The Philippines: Balancing act

A $1.66bn stimulus plan announced earlier this autumn is expected to stimulate domestic demand in the Philippines as effects from the ongoing global economic turbulence continue to impact the country’s economy. The programme is designed to make up for government underspending that many claim has led to lower-than-expected growth in the first half of 2011, but ensuring that the money is spent in a timely and efficient manner may be a challenge.

The bill does not represent additional outlays beyond the original 2011 budget but rather a realignment of funds that resulted from government underspending in the first half of the year. As such, some economists have argued that the package is not a true stimulus, although most agree it is necessary to boost the country’s economy in the face of continued global economic uncertainty.

Of the Ph72bn ($1.66bn) provided for, Ph38bn ($878m) will go to national government agencies, Ph7bn ($161m) to local government units, and Ph27bn ($624m) to government-owned and controlled corporations.

One focus will be improvements in infrastructure, which has been identified as a key area for development, with allocations including Ph5.5bn ($125m) for infrastructure projects under the Department of Public Works and Highways. Rail will also see a boost, as the Mass Rail Transit project on EDSA will receive Ph4.5bn ($10m) for improvements, and light rail transit will be upgraded with Ph1.87bn ($43m).

The need for public sector investment was recently reinforced by news that the economy grew slower than anticipated in third-quarter 2011. GDP rose by 3% year-on-year in the third quarter, undercutting forecasts of 4.1%. The factors for the underperformance were both domestic and international, including the effects of a lethargic global recovery, supply-chain disruptions from flooding in Thailand and a weather-related decline in the fisheries and agriculture sector.

The World Bank has revised growth expectations for 2011 from 5% to 4.2% in light of recent economic data. While the bank expects growth to pick up again in 2012, possibly reaching 4.8%, this figure was adjusted from an earlier estimate of 5.4%.

In its biannual report on East Asia and the Pacific, titled “Navigating Turbulence, Sustaining Growth”, the World Bank argued that the primary near-term difficulties for the Philippines, as with most of East Asia, are the uncertainties in the global economy and a decline in investment.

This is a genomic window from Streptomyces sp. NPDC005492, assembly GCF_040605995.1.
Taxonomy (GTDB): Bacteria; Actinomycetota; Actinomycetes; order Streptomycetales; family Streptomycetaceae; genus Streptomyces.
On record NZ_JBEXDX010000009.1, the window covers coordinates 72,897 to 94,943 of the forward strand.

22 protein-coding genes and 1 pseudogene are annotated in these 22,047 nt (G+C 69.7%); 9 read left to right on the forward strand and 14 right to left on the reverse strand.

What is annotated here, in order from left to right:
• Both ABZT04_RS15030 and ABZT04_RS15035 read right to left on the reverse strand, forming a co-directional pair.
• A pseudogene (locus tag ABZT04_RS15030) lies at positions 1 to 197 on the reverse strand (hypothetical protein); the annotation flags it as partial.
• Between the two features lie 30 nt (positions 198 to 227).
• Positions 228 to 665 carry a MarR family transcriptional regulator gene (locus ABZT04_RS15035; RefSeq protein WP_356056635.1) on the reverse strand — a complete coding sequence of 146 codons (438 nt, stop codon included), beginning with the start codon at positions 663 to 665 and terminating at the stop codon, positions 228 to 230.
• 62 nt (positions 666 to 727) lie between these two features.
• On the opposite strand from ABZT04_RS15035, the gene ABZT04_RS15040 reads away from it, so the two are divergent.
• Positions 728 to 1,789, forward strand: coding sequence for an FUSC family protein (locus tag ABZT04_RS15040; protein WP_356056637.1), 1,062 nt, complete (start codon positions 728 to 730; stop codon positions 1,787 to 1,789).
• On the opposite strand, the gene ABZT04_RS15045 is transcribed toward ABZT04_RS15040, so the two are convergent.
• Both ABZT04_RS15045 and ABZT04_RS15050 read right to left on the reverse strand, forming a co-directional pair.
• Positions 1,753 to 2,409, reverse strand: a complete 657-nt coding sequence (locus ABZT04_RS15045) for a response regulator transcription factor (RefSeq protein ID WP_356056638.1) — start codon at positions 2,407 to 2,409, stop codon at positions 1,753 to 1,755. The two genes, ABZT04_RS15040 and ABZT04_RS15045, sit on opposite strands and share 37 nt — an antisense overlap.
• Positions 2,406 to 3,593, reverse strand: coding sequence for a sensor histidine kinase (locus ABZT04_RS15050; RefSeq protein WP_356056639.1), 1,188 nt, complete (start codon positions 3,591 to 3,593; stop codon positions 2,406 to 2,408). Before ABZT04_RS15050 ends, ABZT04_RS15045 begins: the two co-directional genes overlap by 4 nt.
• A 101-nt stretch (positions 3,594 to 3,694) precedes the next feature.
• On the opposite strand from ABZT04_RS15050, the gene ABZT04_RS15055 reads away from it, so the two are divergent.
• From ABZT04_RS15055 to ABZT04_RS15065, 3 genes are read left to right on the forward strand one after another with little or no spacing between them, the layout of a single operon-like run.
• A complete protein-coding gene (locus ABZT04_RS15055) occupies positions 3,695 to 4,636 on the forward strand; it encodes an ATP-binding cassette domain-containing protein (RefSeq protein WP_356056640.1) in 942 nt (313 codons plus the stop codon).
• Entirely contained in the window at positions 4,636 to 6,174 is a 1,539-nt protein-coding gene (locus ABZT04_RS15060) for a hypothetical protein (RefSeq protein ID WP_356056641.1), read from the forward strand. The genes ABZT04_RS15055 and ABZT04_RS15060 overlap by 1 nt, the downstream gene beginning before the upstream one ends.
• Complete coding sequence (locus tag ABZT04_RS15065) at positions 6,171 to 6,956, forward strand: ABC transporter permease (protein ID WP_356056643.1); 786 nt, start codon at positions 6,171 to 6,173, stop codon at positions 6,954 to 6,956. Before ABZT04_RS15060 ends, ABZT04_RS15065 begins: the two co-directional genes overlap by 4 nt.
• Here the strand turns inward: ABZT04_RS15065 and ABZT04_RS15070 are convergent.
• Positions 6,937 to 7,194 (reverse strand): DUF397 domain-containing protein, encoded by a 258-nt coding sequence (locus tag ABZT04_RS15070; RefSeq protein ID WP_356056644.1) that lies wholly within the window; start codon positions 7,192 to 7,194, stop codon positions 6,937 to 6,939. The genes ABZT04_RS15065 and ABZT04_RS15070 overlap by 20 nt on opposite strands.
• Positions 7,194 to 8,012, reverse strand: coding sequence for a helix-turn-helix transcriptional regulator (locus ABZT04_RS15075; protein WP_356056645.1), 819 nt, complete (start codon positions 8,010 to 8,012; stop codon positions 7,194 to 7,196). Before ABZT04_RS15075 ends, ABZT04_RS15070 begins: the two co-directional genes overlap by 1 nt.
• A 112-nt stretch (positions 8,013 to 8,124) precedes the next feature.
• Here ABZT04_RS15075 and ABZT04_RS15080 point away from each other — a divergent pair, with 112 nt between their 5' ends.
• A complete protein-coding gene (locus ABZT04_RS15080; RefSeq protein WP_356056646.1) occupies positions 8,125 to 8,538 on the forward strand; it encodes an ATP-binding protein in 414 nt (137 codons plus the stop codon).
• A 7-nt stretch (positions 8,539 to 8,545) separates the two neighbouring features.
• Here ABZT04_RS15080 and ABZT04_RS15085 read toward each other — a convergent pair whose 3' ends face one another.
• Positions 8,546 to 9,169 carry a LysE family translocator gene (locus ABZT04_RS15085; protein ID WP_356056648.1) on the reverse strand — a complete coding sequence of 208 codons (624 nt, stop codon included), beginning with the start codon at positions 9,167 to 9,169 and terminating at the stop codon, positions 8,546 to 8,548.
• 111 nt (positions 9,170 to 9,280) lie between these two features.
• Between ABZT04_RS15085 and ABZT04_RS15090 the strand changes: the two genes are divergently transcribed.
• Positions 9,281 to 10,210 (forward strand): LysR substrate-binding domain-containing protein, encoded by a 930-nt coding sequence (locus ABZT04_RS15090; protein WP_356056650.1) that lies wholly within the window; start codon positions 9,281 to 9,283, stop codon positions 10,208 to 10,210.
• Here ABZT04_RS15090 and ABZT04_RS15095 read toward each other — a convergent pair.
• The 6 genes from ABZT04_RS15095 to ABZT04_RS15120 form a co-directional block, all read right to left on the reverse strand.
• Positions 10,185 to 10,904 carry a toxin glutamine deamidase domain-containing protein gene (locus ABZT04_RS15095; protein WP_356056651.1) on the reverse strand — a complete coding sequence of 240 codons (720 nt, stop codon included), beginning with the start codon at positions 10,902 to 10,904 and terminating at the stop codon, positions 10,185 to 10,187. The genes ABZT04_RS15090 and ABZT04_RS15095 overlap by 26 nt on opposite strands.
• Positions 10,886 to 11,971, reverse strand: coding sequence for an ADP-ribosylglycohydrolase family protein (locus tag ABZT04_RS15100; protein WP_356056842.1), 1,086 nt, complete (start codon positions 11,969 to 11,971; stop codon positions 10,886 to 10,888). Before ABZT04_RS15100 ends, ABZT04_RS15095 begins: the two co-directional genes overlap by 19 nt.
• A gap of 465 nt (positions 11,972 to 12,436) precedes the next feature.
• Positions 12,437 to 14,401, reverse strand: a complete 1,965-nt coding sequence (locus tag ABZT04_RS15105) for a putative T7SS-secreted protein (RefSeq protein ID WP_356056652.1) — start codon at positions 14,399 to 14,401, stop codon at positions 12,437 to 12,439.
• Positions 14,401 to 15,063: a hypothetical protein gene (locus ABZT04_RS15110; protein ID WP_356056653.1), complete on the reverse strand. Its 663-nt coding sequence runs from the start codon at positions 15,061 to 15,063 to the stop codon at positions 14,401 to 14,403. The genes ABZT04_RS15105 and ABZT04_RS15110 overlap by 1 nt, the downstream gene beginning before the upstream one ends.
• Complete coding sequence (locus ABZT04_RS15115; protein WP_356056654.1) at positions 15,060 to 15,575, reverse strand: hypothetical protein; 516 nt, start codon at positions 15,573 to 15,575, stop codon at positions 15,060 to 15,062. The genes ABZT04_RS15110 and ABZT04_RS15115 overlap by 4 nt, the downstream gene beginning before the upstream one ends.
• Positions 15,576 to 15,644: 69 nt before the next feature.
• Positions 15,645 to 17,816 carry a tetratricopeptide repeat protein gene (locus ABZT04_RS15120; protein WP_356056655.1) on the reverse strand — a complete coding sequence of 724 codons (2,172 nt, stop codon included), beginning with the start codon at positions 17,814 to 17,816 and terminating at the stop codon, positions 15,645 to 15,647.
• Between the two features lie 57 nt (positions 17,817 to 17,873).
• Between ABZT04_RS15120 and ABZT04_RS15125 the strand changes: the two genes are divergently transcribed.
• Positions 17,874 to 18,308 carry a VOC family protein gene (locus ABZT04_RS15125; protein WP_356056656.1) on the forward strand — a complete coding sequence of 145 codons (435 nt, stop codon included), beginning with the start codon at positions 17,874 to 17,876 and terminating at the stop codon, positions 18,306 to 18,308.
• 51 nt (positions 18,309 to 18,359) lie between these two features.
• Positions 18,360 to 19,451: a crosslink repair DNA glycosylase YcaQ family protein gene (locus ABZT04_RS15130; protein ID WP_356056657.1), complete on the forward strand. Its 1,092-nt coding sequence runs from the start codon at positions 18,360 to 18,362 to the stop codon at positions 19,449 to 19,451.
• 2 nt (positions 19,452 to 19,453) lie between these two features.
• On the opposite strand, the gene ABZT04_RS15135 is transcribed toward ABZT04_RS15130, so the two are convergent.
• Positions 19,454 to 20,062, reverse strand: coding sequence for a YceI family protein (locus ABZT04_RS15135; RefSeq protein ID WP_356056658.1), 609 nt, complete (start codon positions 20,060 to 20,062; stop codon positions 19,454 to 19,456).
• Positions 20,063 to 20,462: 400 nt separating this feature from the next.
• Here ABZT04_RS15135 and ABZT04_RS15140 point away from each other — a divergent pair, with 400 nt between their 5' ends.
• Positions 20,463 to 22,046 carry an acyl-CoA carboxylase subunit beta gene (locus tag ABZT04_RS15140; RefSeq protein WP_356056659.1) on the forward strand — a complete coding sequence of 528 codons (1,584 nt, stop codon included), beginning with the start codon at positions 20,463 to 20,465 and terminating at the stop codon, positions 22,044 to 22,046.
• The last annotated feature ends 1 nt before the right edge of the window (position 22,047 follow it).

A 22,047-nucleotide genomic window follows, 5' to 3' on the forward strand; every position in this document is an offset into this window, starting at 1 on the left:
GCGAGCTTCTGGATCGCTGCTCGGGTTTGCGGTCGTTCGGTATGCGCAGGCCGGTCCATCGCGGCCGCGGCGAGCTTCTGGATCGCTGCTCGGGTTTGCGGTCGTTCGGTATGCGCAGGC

The report is relatively optimistic with regard to the country’s ability to overcome the former challenge, noting that the Philippines’ domestically-driven economy leaves it less dependent on earnings from foreign exports, which are expected to decrease as many developed countries see a slowdown. Moreover, remittance inflows from overseas foreign workers help to provide a cushion, propping up private consumption.

In addition, macroeconomic indicators are positive and leave room for counter-cyclical policies. The financial and corporate sectors, owing to conservative decisions and regulations in the wake of the Asian financial crisis of 1997-98, have avoided systematic weaknesses. Fiscal deficits are lower than expected, and year-to-date inflation is at a manageable 4.8%.

In this environment, the Philippines has both the incentive and the capacity for monetary and fiscal stimulus, but the country may face some limitations in exactly which monetary tools can be used. Indeed, the Central Bank announced at its December 1 meeting that it would keep its interest rate unchanged at 4.5% and would not be able to lower the rate due to concerns over inflation.

The government has already been encouraged to expand the October stimulus. The budget deficit for the period between January 2011 and September 2011 reached only Ph53bn ($1.2bn), compared with a Ph234bn ($5.3bn) target, and the stimulus only amounts to about half of the difference.

The World Bank, however, argues that Asian governments will need to balance short- and long-term growth, and that “stimulus alone will not be enough to address the likely prolonged weakness in the global economy”. The report states that “slow global growth presents an opportunity for East Asian governments to refocus on reforms that will enhance growth in the medium and long term,” including in the areas of infrastructure and social services.

The government’s justification for underspending in 2011 has been the need to review portions of its much-touted public-private partnerships (PPPs) in infrastructure, as part of President Benigno Aquino III’s anti-corruption drive. Still, with the recent awarding of the Daang Hari-South Luzon Expressway (SLEX) link road project to Ayala Corp, the Aquino administration’s first PPP, it is hoped that this momentum carries into 2012 and the year will see the awarding of additional infrastructure projects, including the significant North Luzon Expressway-SLEX interconnection.

Investment in infrastructure is necessary to bolster the confidence of local and international companies and investors, as the lack of adequate infrastructure is repeatedly cited as a major limiting factor for investment in the country. Balancing short-term stimulus with a sustainable long-term developmental vision may pave the way towards further economic resiliency in the years to come.

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